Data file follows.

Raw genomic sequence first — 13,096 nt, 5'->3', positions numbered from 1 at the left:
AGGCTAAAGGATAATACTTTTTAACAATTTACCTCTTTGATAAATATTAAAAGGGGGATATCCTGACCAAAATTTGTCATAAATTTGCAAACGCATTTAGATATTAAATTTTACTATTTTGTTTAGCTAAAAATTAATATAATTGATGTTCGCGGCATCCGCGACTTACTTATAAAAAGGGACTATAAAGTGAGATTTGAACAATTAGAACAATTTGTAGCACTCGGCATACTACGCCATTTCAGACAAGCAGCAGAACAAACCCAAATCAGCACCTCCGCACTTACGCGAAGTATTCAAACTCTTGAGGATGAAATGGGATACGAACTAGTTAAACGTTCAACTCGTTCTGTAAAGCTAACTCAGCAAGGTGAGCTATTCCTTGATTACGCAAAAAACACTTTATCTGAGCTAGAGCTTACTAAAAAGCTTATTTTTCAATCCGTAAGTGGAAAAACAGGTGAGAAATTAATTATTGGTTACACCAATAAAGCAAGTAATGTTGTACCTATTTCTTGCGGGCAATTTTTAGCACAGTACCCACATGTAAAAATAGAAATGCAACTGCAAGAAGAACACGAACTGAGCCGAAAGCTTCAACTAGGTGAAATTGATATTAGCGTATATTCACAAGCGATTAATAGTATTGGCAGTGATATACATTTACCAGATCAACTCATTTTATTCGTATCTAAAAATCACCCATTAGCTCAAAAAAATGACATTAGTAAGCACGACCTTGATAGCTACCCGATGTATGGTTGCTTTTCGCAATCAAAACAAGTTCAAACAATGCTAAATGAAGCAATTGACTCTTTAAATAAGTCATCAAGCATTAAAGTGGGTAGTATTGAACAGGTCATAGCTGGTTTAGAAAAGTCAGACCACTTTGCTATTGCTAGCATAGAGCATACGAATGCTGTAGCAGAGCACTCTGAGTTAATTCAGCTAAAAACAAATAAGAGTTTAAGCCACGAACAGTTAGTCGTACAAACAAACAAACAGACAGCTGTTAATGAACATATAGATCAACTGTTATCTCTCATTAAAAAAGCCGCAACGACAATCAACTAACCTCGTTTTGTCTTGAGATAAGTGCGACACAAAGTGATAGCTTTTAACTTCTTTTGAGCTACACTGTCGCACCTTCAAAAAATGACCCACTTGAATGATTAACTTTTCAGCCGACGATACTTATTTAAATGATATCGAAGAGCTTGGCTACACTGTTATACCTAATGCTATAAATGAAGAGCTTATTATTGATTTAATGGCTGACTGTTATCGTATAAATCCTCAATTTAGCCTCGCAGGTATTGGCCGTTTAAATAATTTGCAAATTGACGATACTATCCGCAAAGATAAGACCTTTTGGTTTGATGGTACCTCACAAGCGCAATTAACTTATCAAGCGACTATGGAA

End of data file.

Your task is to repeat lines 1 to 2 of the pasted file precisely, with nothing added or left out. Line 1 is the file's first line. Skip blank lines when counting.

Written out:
Raw genomic sequence first — 13,096 nt, 5'->3', positions numbered from 1 at the left:
AGGCTAAAGGATAATACTTTTTAACAATTTACCTCTTTGATAAATATTAAAAGGGGGATATCCTGACCAAAATTTGTCATAAATTTGCAAACGCATTTAGATATTAAATTTTACTATTTTGTTTAGCTAAAAATTAATATAATTGATGTTCGCGGCATCCGCGACTTACTTATAAAAAGGGACTATAAAGTGAGATTTGAACAATTAGAACAATTTGTAGCACTCGGCATACTACGCCATTTCAGACAAGCAGCAGAACAAACCCAAATCAGCACCTCCGCACTTACGCGAAGTATTCAAACTCTTGAGGATGAAATGGGATACGAACTAGTTAAACGTTCAACTCGTTCTGTAAAGCTAACTCAGCAAGGTGAGCTATTCCTTGATTACGCAAAAAACACTTTATCTGAGCTAGAGCTTACTAAAAAGCTTATTTTTCAATCCGTAAGTGGAAAAACAGGTGAGAAATTAATTATTGGTTACACCAATAAAGCAAGTAATGTTGTACCTATTTCTTGCGGGCAATTTTTAGCACAGTACCCACATGTAAAAATAGAAATGCAACTGCAAGAAGAACACGAACTGAGCCGAAAGCTTCAACTAGGTGAAATTGATATTAGCGTATATTCACAAGCGATTAATAGTATTGGCAGTGATATACATTTACCAGATCAACTCATTTTATTCGTATCTAAAAATCACCCATTAGCTCAAAAAAATGACATTAGTAAGCACGACCTTGATAGCTACCCGATGTATGGTTGCTTTTCGCAATCAAAACAAGTTCAAACAATGCTAAATGAAGCAATTGACTCTTTAAATAAGTCATCAAGCATTAAAGTGGGTAGTATTGAACAGGTCATAGCTGGTTTAGAAAAGTCAGACCACTTTGCTATTGCTAGCATAGAGCATACGAATGCTGTAGCAGAGCACTCTGAGTTAATTCAGCTAAAAACAAATAAGAGTTTAAGCCACGAACAGTTAGTCGTACAAACAAACAAACAGACAGCTGTTAATGAACATATAGATCAACTGTTATCTCTCATTAAAAAAGCCGCAACGACAATCAACTAACCTCGTTTTGTCTTGAGATAAGTGCGACACAAAGTGATAGCTTTTAACTTCTTTTGAGCTACACTGTCGCACCTTCAAAAAATGACCCACTTGAATGATTAACTTTTCAGCCGACGATACTTATTTAAATGATATCGAAGAGCTTGGCTACACTGTTATACCTAATGCTATAAATGAAGAGCTTATTATTGATTTAATGGCTGACTGTTATCGTATAAATCCTCAATTTAGCCTCGCAGGTATTGGCCGTTTAAATAATTTGCAAATTGACGATACTATCCGCAAAGATAAGACCTTTTGGTTTGATGGTACCTCACAAGCGCAATTAACTTATCAAGCGACTATGGAA